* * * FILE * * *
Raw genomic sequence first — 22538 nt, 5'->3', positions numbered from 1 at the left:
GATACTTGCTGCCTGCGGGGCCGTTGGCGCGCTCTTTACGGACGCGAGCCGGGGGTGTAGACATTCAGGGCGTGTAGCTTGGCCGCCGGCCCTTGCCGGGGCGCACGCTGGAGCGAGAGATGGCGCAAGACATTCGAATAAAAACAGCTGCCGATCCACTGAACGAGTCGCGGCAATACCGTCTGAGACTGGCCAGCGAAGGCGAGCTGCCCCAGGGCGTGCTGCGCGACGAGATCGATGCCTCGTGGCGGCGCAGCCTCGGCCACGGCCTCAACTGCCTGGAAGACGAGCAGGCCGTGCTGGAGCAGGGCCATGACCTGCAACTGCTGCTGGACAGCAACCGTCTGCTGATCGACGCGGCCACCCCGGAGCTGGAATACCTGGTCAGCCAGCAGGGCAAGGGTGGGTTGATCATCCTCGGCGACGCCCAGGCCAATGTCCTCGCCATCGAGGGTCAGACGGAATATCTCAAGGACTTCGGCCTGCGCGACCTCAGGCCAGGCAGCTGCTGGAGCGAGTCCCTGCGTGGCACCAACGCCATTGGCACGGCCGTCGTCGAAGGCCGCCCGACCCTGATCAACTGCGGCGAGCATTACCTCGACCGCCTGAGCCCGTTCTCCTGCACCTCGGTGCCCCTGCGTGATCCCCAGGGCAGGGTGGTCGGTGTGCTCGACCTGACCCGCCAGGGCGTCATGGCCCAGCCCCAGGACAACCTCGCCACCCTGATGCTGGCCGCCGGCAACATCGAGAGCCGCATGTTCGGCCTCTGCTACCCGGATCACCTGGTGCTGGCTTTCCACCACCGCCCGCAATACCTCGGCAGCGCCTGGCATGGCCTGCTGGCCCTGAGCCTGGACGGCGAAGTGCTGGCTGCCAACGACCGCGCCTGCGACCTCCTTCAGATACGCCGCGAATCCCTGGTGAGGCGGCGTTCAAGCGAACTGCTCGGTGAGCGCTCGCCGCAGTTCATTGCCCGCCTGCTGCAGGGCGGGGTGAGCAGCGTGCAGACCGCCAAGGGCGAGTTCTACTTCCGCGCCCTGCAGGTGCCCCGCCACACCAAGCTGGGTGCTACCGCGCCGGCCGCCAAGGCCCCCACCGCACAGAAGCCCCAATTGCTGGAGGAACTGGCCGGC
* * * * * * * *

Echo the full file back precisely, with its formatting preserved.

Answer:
Raw genomic sequence first — 22538 nt, 5'->3', positions numbered from 1 at the left:
GATACTTGCTGCCTGCGGGGCCGTTGGCGCGCTCTTTACGGACGCGAGCCGGGGGTGTAGACATTCAGGGCGTGTAGCTTGGCCGCCGGCCCTTGCCGGGGCGCACGCTGGAGCGAGAGATGGCGCAAGACATTCGAATAAAAACAGCTGCCGATCCACTGAACGAGTCGCGGCAATACCGTCTGAGACTGGCCAGCGAAGGCGAGCTGCCCCAGGGCGTGCTGCGCGACGAGATCGATGCCTCGTGGCGGCGCAGCCTCGGCCACGGCCTCAACTGCCTGGAAGACGAGCAGGCCGTGCTGGAGCAGGGCCATGACCTGCAACTGCTGCTGGACAGCAACCGTCTGCTGATCGACGCGGCCACCCCGGAGCTGGAATACCTGGTCAGCCAGCAGGGCAAGGGTGGGTTGATCATCCTCGGCGACGCCCAGGCCAATGTCCTCGCCATCGAGGGTCAGACGGAATATCTCAAGGACTTCGGCCTGCGCGACCTCAGGCCAGGCAGCTGCTGGAGCGAGTCCCTGCGTGGCACCAACGCCATTGGCACGGCCGTCGTCGAAGGCCGCCCGACCCTGATCAACTGCGGCGAGCATTACCTCGACCGCCTGAGCCCGTTCTCCTGCACCTCGGTGCCCCTGCGTGATCCCCAGGGCAGGGTGGTCGGTGTGCTCGACCTGACCCGCCAGGGCGTCATGGCCCAGCCCCAGGACAACCTCGCCACCCTGATGCTGGCCGCCGGCAACATCGAGAGCCGCATGTTCGGCCTCTGCTACCCGGATCACCTGGTGCTGGCTTTCCACCACCGCCCGCAATACCTCGGCAGCGCCTGGCATGGCCTGCTGGCCCTGAGCCTGGACGGCGAAGTGCTGGCTGCCAACGACCGCGCCTGCGACCTCCTTCAGATACGCCGCGAATCCCTGGTGAGGCGGCGTTCAAGCGAACTGCTCGGTGAGCGCTCGCCGCAGTTCATTGCCCGCCTGCTGCAGGGCGGGGTGAGCAGCGTGCAGACCGCCAAGGGCGAGTTCTACTTCCGCGCCCTGCAGGTGCCCCGCCACACCAAGCTGGGTGCTACCGCGCCGGCCGCCAAGGCCCCCACCGCACAGAAGCCCCAATTGCTGGAGGAACTGGCCGGC